None of the above detracts from the severity of the issue. Around the world, there are literally millions of human lives on the line. But it does underscore the importance of the efforts that are being made and, understanding that, illuminates our path forward. Our future and ultimate victory over this crisis is vitally linked to our productivity. It is imperative that the vast majority of people who will either not have symptoms or have symptoms and recover are able to stay connected and remain productive. Every one of us has a role to play in this battle, our inevitable triumph, and the speed of our recovery.

Many of you who are reading this article now, provide the very infrastructure on which this depends, and the technology, products and services that can and are being used to prevail. We will be featuring some of these companies in future issues of Pipeline, and encourage you to stay tuned each month.

In this issue of Pipeline, we explore the customer experience (CX). We hear from Great Plains Communications on how to enrich the customer experience in urban and rural areas. We shine the spotlight on Telia Carrier, who is getting CX right.  Sigma Systems tells us how CSPs could lose the 5G battle. Altran shows us how 5G can be used to improve the quality of services and protect the customer experience, and Ribbon Communications discusses how CSPs can create new revenue streams in the 5G era. CROSS NI explores the challenges and impact poor data quality has on CX, and Nectar Services looks at ways to smooth the digital transformation journey. Radisys shows us how digital video assistants can help personalize the customer experience; Cloudonix tells us how to simplify click-to-call; and CounterPath gives us three keys to CX success. All this plus a look at the month’s breaking news stories and more.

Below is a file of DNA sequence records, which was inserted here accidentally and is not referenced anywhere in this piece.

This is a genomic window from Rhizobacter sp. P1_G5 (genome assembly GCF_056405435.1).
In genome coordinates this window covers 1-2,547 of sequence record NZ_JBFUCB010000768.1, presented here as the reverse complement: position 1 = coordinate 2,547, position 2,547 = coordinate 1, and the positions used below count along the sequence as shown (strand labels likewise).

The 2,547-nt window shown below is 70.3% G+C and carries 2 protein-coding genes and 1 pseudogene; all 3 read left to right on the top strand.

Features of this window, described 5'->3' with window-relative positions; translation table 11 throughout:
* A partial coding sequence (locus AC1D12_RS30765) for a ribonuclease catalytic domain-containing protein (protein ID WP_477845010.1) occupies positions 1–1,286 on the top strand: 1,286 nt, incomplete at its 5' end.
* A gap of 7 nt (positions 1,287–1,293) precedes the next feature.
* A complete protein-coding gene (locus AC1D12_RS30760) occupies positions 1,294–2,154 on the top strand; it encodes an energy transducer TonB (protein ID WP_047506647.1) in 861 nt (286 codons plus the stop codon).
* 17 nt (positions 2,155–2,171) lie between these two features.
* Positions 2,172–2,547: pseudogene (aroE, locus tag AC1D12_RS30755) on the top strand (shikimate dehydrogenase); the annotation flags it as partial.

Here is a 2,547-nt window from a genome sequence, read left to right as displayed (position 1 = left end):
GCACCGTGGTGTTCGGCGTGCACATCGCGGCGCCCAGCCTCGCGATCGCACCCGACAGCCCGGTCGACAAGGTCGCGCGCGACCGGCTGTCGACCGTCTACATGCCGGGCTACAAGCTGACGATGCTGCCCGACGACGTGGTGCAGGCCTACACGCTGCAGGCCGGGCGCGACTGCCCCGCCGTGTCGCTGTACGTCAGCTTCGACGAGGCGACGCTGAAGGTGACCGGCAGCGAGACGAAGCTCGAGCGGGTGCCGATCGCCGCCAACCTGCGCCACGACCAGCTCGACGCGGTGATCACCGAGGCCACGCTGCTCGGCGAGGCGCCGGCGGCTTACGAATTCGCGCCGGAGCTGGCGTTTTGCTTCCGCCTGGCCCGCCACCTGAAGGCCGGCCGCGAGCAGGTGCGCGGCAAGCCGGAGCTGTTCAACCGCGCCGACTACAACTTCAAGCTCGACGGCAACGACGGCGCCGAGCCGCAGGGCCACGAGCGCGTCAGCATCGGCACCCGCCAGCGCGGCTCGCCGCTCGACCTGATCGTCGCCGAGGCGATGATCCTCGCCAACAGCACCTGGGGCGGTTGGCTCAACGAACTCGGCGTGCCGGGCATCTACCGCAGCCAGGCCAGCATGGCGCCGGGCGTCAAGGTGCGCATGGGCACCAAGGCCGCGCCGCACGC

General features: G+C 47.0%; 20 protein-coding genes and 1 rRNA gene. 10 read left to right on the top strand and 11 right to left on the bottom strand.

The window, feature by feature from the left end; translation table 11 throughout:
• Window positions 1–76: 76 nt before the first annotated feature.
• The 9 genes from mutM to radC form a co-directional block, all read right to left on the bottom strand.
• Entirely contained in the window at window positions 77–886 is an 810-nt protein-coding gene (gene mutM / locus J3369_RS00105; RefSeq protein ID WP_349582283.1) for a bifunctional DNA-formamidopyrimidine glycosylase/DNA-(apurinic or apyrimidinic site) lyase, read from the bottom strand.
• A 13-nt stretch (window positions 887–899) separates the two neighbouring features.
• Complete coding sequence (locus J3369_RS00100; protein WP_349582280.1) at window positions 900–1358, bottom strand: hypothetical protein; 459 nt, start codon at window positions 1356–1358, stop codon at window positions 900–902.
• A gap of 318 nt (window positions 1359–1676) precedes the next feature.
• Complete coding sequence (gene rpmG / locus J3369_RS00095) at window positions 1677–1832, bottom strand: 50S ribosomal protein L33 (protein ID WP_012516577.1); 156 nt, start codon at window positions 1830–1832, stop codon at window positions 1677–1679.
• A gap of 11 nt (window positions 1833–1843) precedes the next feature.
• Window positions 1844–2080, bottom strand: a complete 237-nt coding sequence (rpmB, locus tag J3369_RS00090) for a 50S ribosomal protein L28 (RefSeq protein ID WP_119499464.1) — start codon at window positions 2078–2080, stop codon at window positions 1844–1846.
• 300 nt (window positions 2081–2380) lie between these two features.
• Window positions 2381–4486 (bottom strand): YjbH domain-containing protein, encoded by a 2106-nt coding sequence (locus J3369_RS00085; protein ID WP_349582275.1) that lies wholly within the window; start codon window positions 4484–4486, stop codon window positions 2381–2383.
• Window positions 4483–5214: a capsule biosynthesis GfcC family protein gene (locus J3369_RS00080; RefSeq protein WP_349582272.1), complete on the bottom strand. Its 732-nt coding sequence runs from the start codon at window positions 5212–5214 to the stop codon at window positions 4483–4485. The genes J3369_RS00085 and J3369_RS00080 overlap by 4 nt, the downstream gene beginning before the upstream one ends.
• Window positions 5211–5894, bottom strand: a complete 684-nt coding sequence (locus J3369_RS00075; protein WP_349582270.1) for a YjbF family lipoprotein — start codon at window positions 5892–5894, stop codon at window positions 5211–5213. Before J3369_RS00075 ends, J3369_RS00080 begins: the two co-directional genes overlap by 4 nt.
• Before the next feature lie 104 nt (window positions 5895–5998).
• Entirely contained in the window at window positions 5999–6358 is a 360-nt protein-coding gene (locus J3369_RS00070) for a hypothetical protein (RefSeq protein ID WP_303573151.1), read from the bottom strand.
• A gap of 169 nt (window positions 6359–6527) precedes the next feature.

So sit back and try to relax. Zoom into work, have a Skype call with your family, watch a movie on Netflix, and read the latest issue of Pipeline.

Stay safe,

Scott St. John
Managing Editor
Pipeline